W. Pendleton Tudor, a cofounder of Adweek, died Tuesday. He was 89.
Following a distinguished career as a consumer-magazine publishing executive, Tudor partnered with the late Jack Thomas and Ken Fadner (founder- publisher of MediaPost and chairman of Fadner Media), to acquire A/S/M Communications, publisher of three regional ad trade magazines in 1978.
The trio redesigned and transformed them into Adweek.
“We wanted [Adweek] to be more upscale, to look like a consumer magazine,” Tudor, a former Time-Life sales executive, said in an article published in 1997 by Adweek to commemorate his retirement. “We added color and hired some real pros.”
Those pros included legendary magazine editor Clay Felker and designers Walter Bernard and Milton Glaser, who created Adweek’s distinctive print edition look, including its trademark logo set in an “Anzeigen Grotesk” font.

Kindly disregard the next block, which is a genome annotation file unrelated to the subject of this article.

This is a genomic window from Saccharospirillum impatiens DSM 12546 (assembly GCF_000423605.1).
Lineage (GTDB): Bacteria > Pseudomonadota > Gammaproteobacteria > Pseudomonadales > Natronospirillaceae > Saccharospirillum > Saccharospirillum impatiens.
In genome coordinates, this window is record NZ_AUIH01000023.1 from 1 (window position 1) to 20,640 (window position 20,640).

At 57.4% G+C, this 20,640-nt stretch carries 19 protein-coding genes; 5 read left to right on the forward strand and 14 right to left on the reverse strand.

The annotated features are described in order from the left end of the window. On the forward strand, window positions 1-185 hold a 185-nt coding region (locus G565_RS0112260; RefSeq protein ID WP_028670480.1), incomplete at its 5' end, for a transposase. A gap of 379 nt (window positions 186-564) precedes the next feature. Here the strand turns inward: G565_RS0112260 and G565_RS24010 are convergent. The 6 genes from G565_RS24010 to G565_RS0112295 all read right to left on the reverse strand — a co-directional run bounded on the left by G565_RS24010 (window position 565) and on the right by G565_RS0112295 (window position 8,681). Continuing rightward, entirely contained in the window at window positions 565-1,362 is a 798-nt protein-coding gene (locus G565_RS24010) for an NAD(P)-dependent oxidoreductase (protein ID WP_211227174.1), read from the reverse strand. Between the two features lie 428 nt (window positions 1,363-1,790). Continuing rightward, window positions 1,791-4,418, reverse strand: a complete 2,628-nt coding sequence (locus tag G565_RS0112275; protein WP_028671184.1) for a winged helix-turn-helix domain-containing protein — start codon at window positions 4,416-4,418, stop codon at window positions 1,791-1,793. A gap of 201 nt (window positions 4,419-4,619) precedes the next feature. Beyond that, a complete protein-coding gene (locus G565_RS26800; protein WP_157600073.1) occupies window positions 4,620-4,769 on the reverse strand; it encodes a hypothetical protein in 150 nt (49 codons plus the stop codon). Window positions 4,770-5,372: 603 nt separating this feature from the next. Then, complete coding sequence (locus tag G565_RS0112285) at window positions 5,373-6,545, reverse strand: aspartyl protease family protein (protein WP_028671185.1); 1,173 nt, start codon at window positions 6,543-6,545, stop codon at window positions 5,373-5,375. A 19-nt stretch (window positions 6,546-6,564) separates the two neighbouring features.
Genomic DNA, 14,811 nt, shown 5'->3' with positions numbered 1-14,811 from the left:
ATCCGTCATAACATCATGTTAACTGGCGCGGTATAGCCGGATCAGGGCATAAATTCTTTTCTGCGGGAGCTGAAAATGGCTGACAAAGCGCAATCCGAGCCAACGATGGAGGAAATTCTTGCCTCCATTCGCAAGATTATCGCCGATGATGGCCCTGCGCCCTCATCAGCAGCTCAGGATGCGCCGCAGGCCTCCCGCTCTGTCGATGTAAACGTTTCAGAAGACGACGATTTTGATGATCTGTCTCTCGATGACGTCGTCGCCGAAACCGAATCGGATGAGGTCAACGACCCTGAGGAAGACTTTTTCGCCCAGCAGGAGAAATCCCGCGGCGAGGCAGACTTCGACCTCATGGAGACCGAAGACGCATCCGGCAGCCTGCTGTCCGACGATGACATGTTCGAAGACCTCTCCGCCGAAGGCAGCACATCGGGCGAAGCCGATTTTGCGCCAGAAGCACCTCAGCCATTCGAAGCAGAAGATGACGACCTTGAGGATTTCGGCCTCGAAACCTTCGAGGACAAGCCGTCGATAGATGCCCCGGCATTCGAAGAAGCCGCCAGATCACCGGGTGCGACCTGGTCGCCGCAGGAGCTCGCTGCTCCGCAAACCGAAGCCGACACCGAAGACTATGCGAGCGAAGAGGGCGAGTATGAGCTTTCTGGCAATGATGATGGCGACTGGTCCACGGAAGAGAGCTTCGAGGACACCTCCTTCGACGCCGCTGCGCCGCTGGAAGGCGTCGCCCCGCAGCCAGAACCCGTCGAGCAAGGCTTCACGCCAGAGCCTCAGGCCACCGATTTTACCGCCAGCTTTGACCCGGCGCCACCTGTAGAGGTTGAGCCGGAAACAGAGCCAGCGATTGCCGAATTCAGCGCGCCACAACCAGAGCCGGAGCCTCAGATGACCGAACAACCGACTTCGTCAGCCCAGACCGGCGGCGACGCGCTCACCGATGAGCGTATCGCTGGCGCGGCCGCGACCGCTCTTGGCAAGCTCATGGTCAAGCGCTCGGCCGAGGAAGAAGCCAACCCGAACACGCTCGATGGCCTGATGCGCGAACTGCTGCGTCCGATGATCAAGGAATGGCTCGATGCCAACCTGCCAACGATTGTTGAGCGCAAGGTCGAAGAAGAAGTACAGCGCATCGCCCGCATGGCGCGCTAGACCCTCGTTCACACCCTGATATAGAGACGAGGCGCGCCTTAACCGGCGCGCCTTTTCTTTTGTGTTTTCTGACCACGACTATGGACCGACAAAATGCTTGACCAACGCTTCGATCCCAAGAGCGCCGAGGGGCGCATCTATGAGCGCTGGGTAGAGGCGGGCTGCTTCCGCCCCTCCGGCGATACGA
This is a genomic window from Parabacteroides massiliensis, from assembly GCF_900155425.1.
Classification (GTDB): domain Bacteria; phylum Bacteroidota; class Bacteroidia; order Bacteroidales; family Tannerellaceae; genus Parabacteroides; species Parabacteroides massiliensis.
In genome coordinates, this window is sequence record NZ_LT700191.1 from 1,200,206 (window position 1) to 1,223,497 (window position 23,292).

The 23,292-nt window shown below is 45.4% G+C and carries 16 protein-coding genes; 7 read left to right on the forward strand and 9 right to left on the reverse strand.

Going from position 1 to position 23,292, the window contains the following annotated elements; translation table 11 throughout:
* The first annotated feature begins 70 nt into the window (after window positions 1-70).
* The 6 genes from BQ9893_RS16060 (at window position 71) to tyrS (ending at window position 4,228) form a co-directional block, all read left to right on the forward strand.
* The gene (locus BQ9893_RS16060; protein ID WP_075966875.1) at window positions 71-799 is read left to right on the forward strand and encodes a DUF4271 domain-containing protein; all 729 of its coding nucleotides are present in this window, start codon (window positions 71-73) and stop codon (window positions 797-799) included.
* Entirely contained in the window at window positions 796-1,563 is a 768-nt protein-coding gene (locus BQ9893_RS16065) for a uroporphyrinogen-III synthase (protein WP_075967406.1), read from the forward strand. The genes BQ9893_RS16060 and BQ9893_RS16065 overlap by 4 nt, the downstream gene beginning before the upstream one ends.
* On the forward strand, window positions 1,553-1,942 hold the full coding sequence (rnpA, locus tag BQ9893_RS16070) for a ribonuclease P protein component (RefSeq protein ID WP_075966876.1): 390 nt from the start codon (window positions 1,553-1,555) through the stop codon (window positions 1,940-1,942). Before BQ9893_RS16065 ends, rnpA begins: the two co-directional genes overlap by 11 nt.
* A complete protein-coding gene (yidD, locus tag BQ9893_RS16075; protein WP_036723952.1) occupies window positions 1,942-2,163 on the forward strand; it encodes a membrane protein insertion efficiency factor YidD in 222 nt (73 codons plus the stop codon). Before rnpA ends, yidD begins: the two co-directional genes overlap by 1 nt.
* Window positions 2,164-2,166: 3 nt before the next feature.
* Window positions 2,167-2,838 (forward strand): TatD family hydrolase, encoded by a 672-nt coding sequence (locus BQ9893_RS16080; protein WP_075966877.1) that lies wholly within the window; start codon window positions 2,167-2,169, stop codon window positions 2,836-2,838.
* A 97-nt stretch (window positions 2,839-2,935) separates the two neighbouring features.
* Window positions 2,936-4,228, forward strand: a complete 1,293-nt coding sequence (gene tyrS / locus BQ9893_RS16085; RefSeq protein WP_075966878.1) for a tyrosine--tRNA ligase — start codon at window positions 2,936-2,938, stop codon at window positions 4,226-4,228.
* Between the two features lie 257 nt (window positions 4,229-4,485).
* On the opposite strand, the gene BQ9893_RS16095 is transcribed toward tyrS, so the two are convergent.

It was an ambitious play, going up against the well-established industry bible, Crain Communications’ Advertising Age.
But by the mid-1980s, Adweek’s unique regional/national hybrid trade journalism approach had overtaken Advertising Age in circulation and other key metrics, including pop-culture references about the ad industry.
The company also diversified into other areas of trade publishing through startups and acquisitions. By the time it was sold to BPI Communications in 1990, it had a staff of more than 300 and revenues in excess of $40 million from magazines, directories, events and award shows.